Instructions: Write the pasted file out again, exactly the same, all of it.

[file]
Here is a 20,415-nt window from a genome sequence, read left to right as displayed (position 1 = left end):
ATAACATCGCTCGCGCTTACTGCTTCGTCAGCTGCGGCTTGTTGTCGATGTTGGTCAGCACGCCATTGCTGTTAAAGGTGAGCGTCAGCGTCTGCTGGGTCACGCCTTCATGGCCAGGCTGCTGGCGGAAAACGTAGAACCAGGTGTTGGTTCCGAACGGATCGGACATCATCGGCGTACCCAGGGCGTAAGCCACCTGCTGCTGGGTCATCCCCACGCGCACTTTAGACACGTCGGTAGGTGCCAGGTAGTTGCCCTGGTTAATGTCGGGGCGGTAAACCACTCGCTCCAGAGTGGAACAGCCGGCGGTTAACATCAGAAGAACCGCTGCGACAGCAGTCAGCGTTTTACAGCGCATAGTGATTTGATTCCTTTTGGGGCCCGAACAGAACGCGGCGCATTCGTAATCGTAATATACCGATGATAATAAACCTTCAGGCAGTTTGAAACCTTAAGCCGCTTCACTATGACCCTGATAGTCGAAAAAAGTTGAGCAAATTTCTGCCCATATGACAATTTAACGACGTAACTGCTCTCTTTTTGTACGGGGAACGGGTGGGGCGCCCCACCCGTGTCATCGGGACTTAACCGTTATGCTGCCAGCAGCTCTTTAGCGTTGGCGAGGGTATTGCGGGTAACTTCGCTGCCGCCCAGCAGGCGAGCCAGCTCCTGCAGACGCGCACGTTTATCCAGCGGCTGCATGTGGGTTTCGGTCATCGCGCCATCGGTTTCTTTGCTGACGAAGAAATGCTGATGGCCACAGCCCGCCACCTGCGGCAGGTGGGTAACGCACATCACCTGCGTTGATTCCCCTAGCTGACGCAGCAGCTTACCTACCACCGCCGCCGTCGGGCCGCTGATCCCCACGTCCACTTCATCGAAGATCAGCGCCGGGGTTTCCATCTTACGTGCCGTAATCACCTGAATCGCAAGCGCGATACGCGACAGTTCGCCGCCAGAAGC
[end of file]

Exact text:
Here is a 20,415-nt window from a genome sequence, read left to right as displayed (position 1 = left end):
ATAACATCGCTCGCGCTTACTGCTTCGTCAGCTGCGGCTTGTTGTCGATGTTGGTCAGCACGCCATTGCTGTTAAAGGTGAGCGTCAGCGTCTGCTGGGTCACGCCTTCATGGCCAGGCTGCTGGCGGAAAACGTAGAACCAGGTGTTGGTTCCGAACGGATCGGACATCATCGGCGTACCCAGGGCGTAAGCCACCTGCTGCTGGGTCATCCCCACGCGCACTTTAGACACGTCGGTAGGTGCCAGGTAGTTGCCCTGGTTAATGTCGGGGCGGTAAACCACTCGCTCCAGAGTGGAACAGCCGGCGGTTAACATCAGAAGAACCGCTGCGACAGCAGTCAGCGTTTTACAGCGCATAGTGATTTGATTCCTTTTGGGGCCCGAACAGAACGCGGCGCATTCGTAATCGTAATATACCGATGATAATAAACCTTCAGGCAGTTTGAAACCTTAAGCCGCTTCACTATGACCCTGATAGTCGAAAAAAGTTGAGCAAATTTCTGCCCATATGACAATTTAACGACGTAACTGCTCTCTTTTTGTACGGGGAACGGGTGGGGCGCCCCACCCGTGTCATCGGGACTTAACCGTTATGCTGCCAGCAGCTCTTTAGCGTTGGCGAGGGTATTGCGGGTAACTTCGCTGCCGCCCAGCAGGCGAGCCAGCTCCTGCAGACGCGCACGTTTATCCAGCGGCTGCATGTGGGTTTCGGTCATCGCGCCATCGGTTTCTTTGCTGACGAAGAAATGCTGATGGCCACAGCCCGCCACCTGCGGCAGGTGGGTAACGCACATCACCTGCGTTGATTCCCCTAGCTGACGCAGCAGCTTACCTACCACCGCCGCCGTCGGGCCGCTGATCCCCACGTCCACTTCATCGAAGATCAGCGCCGGGGTTTCCATCTTACGTGCCGTAATCACCTGAATCGCAAGCGCGATACGCGACAGTTCGCCGCCAGAAGC